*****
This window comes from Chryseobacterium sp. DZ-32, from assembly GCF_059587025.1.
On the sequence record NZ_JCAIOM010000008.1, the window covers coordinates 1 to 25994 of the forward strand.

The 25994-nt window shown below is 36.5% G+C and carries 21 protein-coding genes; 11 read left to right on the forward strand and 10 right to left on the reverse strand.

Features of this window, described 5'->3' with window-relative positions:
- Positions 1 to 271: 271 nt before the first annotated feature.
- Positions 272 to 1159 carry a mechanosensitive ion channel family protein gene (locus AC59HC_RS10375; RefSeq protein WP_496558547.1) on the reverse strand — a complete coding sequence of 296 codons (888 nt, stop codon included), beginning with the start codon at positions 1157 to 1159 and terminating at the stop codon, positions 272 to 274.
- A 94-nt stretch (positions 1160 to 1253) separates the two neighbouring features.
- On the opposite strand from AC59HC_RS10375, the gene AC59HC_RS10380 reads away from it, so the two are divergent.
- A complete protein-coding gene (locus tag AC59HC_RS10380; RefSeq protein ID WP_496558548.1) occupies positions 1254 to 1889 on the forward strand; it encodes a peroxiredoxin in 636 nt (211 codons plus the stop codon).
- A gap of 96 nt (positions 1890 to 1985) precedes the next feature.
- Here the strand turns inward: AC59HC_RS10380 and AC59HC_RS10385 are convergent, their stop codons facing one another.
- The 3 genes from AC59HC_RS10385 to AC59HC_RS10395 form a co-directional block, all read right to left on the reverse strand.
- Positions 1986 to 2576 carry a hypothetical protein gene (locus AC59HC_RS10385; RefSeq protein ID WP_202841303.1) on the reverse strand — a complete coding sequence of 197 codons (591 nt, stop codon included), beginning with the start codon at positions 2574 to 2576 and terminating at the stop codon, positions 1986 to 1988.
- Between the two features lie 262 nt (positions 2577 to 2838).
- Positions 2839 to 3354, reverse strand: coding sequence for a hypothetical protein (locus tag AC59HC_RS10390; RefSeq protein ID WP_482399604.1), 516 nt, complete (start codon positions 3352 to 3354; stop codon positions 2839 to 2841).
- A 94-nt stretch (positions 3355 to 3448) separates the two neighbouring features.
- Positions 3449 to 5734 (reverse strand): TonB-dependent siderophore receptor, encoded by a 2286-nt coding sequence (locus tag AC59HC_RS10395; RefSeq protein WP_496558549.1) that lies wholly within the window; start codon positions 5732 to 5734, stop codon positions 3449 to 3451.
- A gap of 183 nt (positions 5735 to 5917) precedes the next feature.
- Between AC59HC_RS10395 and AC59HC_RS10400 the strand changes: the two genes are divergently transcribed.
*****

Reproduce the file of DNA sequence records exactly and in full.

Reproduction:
This window comes from Chryseobacterium sp. DZ-32, from assembly GCF_059587025.1.
On the sequence record NZ_JCAIOM010000008.1, the window covers coordinates 1 to 25994 of the forward strand.

The 25994-nt window shown below is 36.5% G+C and carries 21 protein-coding genes; 11 read left to right on the forward strand and 10 right to left on the reverse strand.

Features of this window, described 5'->3' with window-relative positions:
- Positions 1 to 271: 271 nt before the first annotated feature.
- Positions 272 to 1159 carry a mechanosensitive ion channel family protein gene (locus AC59HC_RS10375; RefSeq protein WP_496558547.1) on the reverse strand — a complete coding sequence of 296 codons (888 nt, stop codon included), beginning with the start codon at positions 1157 to 1159 and terminating at the stop codon, positions 272 to 274.
- A 94-nt stretch (positions 1160 to 1253) separates the two neighbouring features.
- On the opposite strand from AC59HC_RS10375, the gene AC59HC_RS10380 reads away from it, so the two are divergent.
- A complete protein-coding gene (locus tag AC59HC_RS10380; RefSeq protein ID WP_496558548.1) occupies positions 1254 to 1889 on the forward strand; it encodes a peroxiredoxin in 636 nt (211 codons plus the stop codon).
- A gap of 96 nt (positions 1890 to 1985) precedes the next feature.
- Here the strand turns inward: AC59HC_RS10380 and AC59HC_RS10385 are convergent, their stop codons facing one another.
- The 3 genes from AC59HC_RS10385 to AC59HC_RS10395 form a co-directional block, all read right to left on the reverse strand.
- Positions 1986 to 2576 carry a hypothetical protein gene (locus AC59HC_RS10385; RefSeq protein ID WP_202841303.1) on the reverse strand — a complete coding sequence of 197 codons (591 nt, stop codon included), beginning with the start codon at positions 2574 to 2576 and terminating at the stop codon, positions 1986 to 1988.
- Between the two features lie 262 nt (positions 2577 to 2838).
- Positions 2839 to 3354, reverse strand: coding sequence for a hypothetical protein (locus tag AC59HC_RS10390; RefSeq protein ID WP_482399604.1), 516 nt, complete (start codon positions 3352 to 3354; stop codon positions 2839 to 2841).
- A 94-nt stretch (positions 3355 to 3448) separates the two neighbouring features.
- Positions 3449 to 5734 (reverse strand): TonB-dependent siderophore receptor, encoded by a 2286-nt coding sequence (locus tag AC59HC_RS10395; RefSeq protein WP_496558549.1) that lies wholly within the window; start codon positions 5732 to 5734, stop codon positions 3449 to 3451.
- A gap of 183 nt (positions 5735 to 5917) precedes the next feature.
- Between AC59HC_RS10395 and AC59HC_RS10400 the strand changes: the two genes are divergently transcribed.